Efforts to use external experts to inject knowledge into local situations may add valuable experience from similar situations elsewhere, but the full practicality of such information is seldom realized if it is paternalistically handed down to “clients”. Frustration over failures for local people to accept or utilize such expert knowledge, let alone innovate, has led to the deeper question - how to empower local professionals and stakeholders to better use their own experience to create their own policies and practices, to measure their own progress, and to continue to learn and innovate in this regard in order to adapt to a world of changing climate and economy? People thus empowered might be better prepared to adapt ideas and experience from abroad to their local reality, because they are capable of detecting failures and improving them. In short, they can learn by themselves and, once secure on the local level, can responsibly interact with higher levels in ways that will sustain development without violating their heritage. Our project was supposed to provide local professionals and other stakeholders with tools and methods that would help them solve these problems.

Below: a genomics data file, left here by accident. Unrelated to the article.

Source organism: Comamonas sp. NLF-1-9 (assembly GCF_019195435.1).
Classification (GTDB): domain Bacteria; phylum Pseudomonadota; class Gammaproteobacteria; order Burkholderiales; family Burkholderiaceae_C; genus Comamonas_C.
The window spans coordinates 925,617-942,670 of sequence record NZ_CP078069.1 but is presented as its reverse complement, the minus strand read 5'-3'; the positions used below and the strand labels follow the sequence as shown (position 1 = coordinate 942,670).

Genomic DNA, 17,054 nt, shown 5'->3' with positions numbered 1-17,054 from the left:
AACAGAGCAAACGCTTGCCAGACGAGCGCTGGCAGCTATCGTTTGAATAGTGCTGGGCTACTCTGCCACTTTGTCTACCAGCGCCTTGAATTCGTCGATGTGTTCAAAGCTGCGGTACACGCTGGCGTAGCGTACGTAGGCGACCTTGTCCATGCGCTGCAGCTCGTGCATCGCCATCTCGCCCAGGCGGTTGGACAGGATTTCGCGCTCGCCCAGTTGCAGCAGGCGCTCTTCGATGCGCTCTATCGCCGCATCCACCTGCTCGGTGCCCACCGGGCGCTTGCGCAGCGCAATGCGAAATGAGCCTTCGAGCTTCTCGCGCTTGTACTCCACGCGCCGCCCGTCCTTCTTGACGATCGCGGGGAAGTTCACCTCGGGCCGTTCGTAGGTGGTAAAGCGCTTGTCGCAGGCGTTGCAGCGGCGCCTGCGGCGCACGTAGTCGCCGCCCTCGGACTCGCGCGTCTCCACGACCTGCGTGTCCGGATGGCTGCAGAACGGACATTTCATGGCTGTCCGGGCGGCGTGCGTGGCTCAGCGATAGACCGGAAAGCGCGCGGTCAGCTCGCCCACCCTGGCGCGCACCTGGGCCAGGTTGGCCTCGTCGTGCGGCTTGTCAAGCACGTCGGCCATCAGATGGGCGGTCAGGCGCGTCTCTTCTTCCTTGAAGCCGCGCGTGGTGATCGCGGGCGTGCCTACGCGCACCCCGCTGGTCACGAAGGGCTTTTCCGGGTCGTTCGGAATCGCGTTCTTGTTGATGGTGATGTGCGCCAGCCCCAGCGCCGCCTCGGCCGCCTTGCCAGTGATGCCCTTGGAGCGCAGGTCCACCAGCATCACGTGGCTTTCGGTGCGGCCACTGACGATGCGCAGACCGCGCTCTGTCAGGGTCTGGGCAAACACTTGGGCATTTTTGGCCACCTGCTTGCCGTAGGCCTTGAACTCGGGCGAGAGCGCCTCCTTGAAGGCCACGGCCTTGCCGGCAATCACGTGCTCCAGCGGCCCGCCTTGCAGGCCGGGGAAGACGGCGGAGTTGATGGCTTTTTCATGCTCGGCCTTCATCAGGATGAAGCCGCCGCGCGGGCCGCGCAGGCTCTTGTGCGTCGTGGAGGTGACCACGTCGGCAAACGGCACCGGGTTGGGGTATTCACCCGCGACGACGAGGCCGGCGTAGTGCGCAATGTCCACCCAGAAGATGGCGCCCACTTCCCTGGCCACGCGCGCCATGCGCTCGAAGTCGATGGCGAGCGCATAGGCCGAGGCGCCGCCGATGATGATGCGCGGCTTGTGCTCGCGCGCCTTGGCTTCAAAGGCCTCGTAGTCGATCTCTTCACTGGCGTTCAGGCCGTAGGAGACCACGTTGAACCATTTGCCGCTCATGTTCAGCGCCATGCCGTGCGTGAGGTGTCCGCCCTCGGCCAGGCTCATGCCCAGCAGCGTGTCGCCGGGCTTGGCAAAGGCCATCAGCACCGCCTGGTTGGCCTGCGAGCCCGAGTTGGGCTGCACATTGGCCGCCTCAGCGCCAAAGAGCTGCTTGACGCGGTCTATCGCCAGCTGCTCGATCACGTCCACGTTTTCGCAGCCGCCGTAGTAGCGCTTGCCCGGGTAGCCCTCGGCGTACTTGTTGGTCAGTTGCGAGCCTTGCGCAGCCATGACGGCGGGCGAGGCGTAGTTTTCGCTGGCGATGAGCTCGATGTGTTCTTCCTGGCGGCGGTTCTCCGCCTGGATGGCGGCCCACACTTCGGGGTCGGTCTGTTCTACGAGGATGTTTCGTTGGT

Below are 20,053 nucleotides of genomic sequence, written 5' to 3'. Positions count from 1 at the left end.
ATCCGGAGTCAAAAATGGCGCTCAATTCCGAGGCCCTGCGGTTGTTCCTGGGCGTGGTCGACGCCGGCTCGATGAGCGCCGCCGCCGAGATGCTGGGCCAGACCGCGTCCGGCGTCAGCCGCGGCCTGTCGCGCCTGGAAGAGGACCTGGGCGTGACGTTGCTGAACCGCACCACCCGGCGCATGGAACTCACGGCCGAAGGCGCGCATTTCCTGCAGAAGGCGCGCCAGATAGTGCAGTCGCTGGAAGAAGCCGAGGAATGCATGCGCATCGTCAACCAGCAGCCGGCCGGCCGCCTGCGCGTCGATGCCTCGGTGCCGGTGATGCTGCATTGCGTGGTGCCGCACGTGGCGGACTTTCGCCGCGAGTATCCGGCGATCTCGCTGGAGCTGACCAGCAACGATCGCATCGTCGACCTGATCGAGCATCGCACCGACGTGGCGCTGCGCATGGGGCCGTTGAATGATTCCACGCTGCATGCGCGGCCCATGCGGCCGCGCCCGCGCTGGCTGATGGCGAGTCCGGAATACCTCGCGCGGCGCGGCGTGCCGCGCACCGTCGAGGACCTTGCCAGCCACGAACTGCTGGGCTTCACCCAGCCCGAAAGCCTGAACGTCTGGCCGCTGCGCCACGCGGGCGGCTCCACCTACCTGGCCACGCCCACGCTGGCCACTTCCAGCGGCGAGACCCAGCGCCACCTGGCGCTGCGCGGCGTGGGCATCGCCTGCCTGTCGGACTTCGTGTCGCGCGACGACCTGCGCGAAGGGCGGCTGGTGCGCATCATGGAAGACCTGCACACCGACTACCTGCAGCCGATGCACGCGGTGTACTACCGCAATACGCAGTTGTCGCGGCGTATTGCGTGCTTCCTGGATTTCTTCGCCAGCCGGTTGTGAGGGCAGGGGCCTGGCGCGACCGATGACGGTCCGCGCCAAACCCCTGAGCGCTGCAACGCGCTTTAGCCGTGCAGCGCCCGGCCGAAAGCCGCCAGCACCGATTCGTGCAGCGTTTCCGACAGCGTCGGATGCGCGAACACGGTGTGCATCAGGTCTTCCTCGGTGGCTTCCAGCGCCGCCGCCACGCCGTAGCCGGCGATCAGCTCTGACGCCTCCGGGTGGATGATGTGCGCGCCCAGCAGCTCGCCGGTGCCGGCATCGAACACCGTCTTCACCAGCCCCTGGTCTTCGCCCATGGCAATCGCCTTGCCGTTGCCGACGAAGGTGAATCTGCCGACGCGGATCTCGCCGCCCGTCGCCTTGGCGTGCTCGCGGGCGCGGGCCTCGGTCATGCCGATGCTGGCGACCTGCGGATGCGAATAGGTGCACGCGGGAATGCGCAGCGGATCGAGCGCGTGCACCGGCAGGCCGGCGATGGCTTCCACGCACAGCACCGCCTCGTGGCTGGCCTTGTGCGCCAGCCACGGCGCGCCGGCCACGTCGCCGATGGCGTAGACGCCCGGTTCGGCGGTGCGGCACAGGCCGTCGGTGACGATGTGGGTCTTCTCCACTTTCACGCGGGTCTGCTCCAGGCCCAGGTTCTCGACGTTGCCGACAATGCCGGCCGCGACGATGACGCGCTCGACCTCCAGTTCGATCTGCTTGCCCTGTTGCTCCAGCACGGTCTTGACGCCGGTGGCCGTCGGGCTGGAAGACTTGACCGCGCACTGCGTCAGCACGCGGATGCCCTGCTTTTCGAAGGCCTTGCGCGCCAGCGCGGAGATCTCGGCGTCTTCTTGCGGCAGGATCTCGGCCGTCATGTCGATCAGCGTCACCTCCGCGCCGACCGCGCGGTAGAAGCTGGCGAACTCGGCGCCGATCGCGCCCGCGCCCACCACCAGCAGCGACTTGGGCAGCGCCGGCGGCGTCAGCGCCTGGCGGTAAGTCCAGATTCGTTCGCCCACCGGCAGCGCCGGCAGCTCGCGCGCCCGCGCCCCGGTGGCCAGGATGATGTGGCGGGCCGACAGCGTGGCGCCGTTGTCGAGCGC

Project Execution

This project pursued the goal of establishing a framework for different NGOs to discuss their diversified visions and approaches and develop their own indicators and targets by which they could measure their progress toward sustainability. In this way they can share and enrich each other’s experience and continue to develop a common vision that unites actions in the region. Adaptive Management has been used as a general platform to link discussion and research during the whole project. It created the red thread through the steps of the project and helped participants to answer the question “where are we?” whenever they felt lost. Within our AMF, Conceptual Modeling has been used for mapping mental models of participants and stakeholders. Together with the project participants, we came up with an initial list of Sustainability Indicators to demonstrate to participants their use and potential effectiveness. The indicators can be improved in the ongoing process of formulation, measurement and revision.